What responsibility does an assisted living have to report problems to the resident's family members?
My family recently found out after 4 full months of Dad being in Memory Care that he will have to be transferred because he is violent and sexually abusive. Besides the trauma of this news we are now wondering why Memory Care knew of this situation with my father (which they told us was like this since he went into Memory Care Day 1) and did not share or communicate this with any family member. We were told he was a gentleman, delightful to have etc. so it is great shock to know here the complete opposite. Is it not a responsibility of the facility to tell family members who are there once a week at least of any problems???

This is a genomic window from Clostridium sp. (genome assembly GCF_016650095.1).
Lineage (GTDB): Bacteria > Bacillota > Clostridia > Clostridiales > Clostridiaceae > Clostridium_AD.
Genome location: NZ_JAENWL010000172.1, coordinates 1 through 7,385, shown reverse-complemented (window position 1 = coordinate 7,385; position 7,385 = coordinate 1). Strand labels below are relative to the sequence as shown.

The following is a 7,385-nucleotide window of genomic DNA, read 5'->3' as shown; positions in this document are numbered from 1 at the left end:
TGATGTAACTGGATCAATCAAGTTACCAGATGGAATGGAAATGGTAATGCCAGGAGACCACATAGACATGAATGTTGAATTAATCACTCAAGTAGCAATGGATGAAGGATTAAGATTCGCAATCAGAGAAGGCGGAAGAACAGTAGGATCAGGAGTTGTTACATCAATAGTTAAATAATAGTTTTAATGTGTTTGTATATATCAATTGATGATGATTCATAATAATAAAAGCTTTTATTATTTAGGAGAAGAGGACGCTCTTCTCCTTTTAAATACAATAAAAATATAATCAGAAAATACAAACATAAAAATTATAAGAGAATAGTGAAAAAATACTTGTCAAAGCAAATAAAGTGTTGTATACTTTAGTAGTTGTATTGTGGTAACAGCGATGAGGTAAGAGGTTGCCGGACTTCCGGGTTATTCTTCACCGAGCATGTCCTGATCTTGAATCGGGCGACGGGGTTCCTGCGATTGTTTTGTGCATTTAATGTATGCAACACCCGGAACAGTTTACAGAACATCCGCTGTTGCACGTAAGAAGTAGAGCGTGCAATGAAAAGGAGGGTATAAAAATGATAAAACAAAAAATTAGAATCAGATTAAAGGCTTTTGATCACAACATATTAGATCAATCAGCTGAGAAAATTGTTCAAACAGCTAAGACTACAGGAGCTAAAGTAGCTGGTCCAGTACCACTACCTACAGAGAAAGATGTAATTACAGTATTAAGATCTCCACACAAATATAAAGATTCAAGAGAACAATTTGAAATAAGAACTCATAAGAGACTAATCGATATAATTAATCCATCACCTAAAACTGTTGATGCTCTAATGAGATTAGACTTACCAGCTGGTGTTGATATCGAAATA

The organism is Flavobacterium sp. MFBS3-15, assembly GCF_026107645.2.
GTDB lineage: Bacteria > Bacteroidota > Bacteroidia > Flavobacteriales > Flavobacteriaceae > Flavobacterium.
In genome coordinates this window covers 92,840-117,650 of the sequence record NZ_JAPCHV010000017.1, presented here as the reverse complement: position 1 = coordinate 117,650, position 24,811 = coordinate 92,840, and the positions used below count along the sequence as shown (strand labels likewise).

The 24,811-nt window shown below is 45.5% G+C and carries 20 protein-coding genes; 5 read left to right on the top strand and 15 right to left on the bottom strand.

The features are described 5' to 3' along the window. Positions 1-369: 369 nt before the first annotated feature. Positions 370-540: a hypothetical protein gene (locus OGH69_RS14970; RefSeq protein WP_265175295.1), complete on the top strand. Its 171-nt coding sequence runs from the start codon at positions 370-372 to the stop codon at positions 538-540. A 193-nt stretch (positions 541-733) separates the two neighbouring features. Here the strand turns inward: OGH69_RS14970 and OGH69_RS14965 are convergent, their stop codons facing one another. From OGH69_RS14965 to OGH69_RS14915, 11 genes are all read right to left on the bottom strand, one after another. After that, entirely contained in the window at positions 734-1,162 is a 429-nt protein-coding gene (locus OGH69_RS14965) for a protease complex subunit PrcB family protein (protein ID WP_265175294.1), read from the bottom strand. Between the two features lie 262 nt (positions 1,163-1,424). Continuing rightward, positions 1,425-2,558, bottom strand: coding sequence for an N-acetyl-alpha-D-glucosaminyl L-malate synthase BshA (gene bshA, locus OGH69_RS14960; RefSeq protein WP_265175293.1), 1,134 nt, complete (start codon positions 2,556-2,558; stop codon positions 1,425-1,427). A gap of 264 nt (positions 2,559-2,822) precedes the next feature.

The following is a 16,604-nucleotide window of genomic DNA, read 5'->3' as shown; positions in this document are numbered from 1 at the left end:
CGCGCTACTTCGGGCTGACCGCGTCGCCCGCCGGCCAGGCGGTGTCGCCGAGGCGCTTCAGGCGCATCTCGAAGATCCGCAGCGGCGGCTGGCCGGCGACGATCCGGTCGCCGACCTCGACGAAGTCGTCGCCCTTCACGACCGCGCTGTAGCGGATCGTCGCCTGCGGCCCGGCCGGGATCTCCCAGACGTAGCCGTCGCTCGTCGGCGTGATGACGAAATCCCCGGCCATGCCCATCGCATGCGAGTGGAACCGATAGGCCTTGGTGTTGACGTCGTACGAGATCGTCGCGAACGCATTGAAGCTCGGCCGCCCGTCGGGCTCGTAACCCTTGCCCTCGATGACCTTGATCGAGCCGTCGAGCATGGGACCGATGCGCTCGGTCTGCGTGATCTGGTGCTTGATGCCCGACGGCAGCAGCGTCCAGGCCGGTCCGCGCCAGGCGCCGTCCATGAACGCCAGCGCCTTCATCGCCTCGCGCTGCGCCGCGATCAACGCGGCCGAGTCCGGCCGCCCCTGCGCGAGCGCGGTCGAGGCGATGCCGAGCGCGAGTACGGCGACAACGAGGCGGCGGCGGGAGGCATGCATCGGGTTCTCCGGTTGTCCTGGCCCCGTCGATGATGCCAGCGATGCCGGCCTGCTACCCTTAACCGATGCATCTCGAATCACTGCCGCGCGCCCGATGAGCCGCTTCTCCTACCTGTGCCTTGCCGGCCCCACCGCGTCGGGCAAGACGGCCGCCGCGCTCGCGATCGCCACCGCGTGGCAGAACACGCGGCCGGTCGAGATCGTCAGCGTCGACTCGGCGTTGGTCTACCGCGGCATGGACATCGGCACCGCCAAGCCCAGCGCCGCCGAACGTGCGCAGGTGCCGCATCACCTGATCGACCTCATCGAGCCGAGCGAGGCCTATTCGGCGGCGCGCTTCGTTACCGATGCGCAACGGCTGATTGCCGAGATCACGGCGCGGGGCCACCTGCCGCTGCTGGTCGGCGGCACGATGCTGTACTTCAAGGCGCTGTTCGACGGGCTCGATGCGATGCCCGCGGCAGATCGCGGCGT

Communication between any facility and the family can be the source of great satisfaction and at times great frustration. Reporting problems with a resident to the family can be the most complex. Let's begin by looking at this situation from the perspective of the facility. When your dad moved in, staff at the facility had evaluated his needs and believed that they could provide the care for him. They continued to work with his behavioral issues and wanted to make his stay at the facility a success. Then likely one day at some meeting everyone realized that in spite of their efforts, nothing was working and that your dad was not safe at the facility and the staff at the facility was in jeopardy. From the family's perspective it would have been much better to be kept informed and not have waited until the experiment failed. It would have been valuable to have someone explain from the beginning the behavioral issues they were experiencing and engage the family in resolving some of the problems. A lesson learned for all families with a family member in the facility is to be involved in the evaluation before admission, and to stay very actively involved including periodically calling the social worker, administrator, and also to visit with staff when they visit. Is there any way to salvage this situation? Can you meet with the administrator and is there an option of hiring a private companion to assist with your dad at times his behavior is most problematic? Is your dad under the care of a geriatric psychiatrist or neurologist that could evaluate the circumstance and your dad's medications and serve as an advocate for you and your dad? Working to resolve this situation is very important because records follow residents and you may encounter problems with placement in the future. If your dad has moved to a new facility, be very proactive with any behavioral issues to avoid a reoccurrence.